Today, I took a race from a totally different perspective.
I was one half of the sweeping team for Portland’s Race for the Cure 5K walkers. My job was to help with the police and make sure that slow walkers either made it to the finish line or jumped onto the sidewalk before the roads reopened to traffic.
I normally run every year, but this year I flat out just did not want to spend the money. But so many people in my life have been impacted by cancer, and Komen Oregon has been there to stand for them. I may disagree with corporate Komen, but Komen Oregon will always have a special place in my heart.
I was supposed to check in at 9, but I managed to make it a tad bit early which was perfect because no one quite knew what to do with me and I did not have a partner to walk the banner with me because the other volunteer did a no show. They told me to grab a volunteer doing extra work and find a staff member to figure out what needed to be done. Turns out that extra volunteer was one of my team from First Thursday. After we found the staff, we got our assignment. We needed to trail the 5K walkers to make sure they made it all to the finish or on the sidewalk.
When we got to the start line we realized we had been in the midst of the 1 mile walkers. We decided to head for the turn off for the 1 milers and wait out the police car that would be the signal that the route was reopening. The thing is, that took awhile. Just when we had a break in 5K walkers going by and we thought we could go forward, another set of walkers would show up.
Once our new best friend the cop car came, we took off. It was interesting to see the “sea of pink” from the tail end. I overheard two ladies encouraging a women who has just finished her treatments, and as I told her “You are a survivor, nothing else matters.” We saw small families tackling the challenge of a 5K for the first time. (It is an amazingly family friendly race.) We saw couples walking to support each other or friends who are battling, and of course there are the pink shirts given to survivors. They are the reminder of why everyone is out there.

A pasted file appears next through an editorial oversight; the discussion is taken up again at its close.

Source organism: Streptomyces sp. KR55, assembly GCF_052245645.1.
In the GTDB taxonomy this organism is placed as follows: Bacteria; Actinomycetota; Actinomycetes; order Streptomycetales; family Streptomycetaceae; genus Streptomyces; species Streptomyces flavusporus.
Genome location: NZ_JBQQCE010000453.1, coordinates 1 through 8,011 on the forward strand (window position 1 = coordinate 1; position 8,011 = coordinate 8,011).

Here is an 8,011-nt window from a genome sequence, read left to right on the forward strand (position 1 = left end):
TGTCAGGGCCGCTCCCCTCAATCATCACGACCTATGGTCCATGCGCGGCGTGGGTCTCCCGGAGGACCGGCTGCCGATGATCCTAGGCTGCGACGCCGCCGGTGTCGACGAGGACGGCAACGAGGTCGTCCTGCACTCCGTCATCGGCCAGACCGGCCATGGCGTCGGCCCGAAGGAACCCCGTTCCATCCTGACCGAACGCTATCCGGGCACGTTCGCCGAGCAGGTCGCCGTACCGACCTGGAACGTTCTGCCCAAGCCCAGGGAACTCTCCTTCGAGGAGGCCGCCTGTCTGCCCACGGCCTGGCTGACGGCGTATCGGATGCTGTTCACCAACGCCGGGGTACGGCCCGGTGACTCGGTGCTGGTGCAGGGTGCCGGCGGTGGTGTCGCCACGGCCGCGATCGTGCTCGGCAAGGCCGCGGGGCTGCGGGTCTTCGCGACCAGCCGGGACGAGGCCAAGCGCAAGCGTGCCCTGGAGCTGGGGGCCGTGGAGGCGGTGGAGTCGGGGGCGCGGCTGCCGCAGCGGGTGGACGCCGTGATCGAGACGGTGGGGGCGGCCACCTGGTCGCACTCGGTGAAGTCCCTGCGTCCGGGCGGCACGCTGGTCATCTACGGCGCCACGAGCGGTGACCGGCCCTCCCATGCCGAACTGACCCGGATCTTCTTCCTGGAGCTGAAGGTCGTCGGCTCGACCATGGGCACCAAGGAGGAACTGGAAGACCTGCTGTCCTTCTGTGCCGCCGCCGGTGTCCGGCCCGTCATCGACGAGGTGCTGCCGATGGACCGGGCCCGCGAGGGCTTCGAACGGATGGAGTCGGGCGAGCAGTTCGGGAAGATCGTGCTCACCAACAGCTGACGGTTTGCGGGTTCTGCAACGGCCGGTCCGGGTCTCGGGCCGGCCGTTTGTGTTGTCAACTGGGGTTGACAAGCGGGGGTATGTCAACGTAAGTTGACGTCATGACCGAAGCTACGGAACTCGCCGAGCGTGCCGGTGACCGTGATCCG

Portland’s race is amazingly supported, the water stop was just happy to see us because it meant they had been done. But they had cheered every walker like it was the first walker that came through. The cheer leading squads that had helped out on the course had been the same way. They had been super happy to see us, but they kept cheering for the walkers we had been herding in like it was the first runner of the day.
A few times we had to let our police escort get ahead of us while we stayed to grab walkers. Everyone was walking this race with a purpose and a passion. Our goal was to make sure they did not get left behind.
This is the slowest I have ever gone on a 5K but the most fun I ever have. It felt amazing to give back to an organization that means so much to so many people in my life. There is a power in passion in people walking one step at a time for the cure.